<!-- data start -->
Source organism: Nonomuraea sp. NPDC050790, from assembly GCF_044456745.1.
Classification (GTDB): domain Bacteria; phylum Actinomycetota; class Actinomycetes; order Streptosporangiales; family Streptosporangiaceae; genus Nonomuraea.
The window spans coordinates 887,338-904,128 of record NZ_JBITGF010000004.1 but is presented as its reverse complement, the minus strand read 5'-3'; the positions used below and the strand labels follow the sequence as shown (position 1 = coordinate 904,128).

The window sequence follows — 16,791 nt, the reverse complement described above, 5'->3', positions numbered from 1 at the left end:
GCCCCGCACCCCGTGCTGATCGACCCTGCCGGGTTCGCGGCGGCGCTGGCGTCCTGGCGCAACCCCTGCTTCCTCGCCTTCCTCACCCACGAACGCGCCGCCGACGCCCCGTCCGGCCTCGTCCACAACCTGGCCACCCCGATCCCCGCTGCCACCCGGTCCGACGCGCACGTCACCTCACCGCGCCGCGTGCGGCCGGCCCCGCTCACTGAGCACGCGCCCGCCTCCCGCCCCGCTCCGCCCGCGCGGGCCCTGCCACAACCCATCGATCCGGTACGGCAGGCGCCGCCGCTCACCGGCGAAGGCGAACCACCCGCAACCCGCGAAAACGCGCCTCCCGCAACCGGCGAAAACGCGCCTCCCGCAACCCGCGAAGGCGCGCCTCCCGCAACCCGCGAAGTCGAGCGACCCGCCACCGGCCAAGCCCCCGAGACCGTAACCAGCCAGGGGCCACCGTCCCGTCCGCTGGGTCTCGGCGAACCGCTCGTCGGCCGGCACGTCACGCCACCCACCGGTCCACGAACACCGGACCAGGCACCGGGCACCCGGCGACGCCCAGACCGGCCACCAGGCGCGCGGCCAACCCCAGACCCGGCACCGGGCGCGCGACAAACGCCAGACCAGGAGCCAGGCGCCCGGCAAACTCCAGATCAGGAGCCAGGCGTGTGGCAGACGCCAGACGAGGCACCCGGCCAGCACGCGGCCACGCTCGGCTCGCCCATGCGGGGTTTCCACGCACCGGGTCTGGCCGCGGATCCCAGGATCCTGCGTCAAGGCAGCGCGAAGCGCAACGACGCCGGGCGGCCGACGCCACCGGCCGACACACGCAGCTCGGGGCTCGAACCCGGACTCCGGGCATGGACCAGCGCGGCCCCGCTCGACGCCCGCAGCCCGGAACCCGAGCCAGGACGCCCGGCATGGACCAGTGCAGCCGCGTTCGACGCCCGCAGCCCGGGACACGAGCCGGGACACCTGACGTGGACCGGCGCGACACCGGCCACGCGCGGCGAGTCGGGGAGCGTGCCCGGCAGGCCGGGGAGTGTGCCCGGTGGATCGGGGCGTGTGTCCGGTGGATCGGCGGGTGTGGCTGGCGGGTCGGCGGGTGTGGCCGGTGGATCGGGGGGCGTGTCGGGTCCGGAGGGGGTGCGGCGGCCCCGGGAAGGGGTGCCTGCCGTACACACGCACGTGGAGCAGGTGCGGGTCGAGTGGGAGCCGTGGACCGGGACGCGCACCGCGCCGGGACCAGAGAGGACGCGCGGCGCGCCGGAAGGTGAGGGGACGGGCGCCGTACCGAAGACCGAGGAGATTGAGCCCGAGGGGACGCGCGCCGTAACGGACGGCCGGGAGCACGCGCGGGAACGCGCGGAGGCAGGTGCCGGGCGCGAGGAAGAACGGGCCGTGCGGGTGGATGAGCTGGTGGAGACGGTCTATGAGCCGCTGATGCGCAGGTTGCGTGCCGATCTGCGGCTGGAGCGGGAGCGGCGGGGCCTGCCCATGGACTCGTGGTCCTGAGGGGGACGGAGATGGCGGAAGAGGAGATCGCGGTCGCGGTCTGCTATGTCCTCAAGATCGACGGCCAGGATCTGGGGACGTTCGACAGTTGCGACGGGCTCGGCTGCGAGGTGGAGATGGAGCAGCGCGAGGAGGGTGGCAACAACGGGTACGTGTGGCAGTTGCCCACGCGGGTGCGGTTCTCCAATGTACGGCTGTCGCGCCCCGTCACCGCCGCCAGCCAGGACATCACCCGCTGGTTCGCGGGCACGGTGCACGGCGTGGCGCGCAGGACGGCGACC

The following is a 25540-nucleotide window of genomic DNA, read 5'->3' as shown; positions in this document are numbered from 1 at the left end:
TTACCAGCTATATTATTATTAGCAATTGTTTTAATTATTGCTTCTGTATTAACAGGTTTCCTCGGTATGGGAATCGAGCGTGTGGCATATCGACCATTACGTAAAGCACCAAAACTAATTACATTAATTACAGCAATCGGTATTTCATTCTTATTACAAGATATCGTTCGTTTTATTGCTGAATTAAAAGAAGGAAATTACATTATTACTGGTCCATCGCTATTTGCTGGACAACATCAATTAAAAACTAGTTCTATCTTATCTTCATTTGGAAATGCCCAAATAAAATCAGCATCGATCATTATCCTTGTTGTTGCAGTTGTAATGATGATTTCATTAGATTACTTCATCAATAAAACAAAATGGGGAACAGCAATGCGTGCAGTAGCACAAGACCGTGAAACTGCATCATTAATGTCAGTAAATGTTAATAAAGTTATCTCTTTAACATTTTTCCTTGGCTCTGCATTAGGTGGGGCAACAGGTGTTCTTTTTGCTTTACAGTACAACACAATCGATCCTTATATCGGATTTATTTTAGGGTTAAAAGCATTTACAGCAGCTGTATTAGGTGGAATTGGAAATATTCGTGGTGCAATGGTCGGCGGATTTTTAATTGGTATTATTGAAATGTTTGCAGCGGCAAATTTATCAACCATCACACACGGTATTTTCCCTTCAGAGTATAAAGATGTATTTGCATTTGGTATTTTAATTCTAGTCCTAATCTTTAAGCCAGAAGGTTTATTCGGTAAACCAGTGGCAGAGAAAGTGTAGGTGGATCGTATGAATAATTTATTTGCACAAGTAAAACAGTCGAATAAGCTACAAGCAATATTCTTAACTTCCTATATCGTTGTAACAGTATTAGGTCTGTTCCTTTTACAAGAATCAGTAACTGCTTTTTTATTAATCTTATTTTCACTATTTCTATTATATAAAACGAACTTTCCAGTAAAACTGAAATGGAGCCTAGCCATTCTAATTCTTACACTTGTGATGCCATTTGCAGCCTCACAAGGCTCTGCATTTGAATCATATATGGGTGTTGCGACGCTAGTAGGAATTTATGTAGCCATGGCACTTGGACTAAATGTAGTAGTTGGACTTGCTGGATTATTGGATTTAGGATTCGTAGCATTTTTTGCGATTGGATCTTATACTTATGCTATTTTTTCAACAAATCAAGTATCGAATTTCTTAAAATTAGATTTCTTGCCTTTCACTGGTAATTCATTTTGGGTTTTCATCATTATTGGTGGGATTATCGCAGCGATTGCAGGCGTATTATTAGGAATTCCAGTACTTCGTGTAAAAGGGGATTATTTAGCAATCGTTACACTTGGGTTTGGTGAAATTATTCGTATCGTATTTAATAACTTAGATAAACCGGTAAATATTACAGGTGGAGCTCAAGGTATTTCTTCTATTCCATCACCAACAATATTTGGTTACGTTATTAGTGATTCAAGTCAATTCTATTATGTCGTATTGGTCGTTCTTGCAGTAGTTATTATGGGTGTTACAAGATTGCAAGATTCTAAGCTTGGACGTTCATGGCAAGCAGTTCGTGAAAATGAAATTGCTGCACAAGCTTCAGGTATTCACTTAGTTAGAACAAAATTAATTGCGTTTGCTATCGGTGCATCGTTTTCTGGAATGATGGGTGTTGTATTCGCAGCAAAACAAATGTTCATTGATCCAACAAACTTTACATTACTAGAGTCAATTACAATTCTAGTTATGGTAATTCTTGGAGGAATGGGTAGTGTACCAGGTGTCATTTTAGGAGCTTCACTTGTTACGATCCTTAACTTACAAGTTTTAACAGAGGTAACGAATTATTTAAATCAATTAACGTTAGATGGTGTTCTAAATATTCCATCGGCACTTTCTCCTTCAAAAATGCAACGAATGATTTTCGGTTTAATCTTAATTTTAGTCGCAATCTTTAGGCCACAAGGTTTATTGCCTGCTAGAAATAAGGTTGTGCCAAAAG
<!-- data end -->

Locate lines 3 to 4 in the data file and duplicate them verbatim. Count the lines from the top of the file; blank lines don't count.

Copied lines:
The window spans coordinates 887,338-904,128 of record NZ_JBITGF010000004.1 but is presented as its reverse complement, the minus strand read 5'-3'; the positions used below and the strand labels follow the sequence as shown (position 1 = coordinate 904,128).

The window sequence follows — 16,791 nt, the reverse complement described above, 5'->3', positions numbered from 1 at the left end: